5

The actual intention of a virtual machine is to provide an isolated environment, separated from the host's environment. You can not directly mount "real" partitions in the virtual machine, and, honestly, you shouldn't. If you only want to access some files from within the VM, you can create host-guest shares. If you are using VirtualBox, this can be done ...


5

That package name is iptables not iptable use command : sudo apt-get install iptables


5

The general rule is to edit Windows partitions in Windows, and Linux partitions in Linux. Although Windows-made partitions can be edited in Linux, but not the other way around. I would suggest making a live USB with Ubuntu, boot into it, and shrink the hard disk Ubuntu partition from there. You need to unmount the partition before you edit it though.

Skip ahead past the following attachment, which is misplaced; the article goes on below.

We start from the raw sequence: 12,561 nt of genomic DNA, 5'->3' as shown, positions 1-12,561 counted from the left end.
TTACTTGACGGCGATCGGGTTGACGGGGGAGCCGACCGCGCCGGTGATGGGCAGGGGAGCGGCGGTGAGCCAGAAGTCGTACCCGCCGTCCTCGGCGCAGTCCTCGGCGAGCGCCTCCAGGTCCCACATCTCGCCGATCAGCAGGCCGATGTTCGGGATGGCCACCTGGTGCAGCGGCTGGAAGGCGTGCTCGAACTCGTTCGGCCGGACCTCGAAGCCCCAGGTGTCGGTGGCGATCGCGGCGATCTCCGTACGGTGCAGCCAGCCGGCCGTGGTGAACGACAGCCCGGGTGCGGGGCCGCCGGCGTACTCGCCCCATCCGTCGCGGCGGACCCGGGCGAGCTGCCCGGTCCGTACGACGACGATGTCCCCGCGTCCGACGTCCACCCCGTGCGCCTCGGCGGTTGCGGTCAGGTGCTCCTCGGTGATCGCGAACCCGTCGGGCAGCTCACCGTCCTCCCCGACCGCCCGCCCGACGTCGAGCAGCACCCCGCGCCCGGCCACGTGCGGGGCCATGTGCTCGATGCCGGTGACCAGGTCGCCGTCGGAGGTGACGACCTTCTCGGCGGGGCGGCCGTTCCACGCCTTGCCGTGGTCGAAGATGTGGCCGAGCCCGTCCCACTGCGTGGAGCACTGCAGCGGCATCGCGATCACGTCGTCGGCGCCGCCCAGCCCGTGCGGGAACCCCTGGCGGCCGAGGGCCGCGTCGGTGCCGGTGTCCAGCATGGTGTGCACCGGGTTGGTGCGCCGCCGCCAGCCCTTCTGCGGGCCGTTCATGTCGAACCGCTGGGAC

5

Swap partitions do two things: they can provide an overall speed boost by freeing up memory for more cache, and they can prevent rare disastrous out-of-memory situations where the system will start killing processes without warning. If you have tons of RAM, you probably aren't needing it for a speed boost - it'll almost never be utilised. But it is still a ...


5

You can try to select "Create partition table", under the device menu in Gparted, in order to fully reformat it. (Select msdos as the partition table type). Then, you should be able to create a new partition on the USB stick. If that doesn't work, a very simple (But slow, and I'm sure there's a better way) way to fix this would be to simply overwrite the ...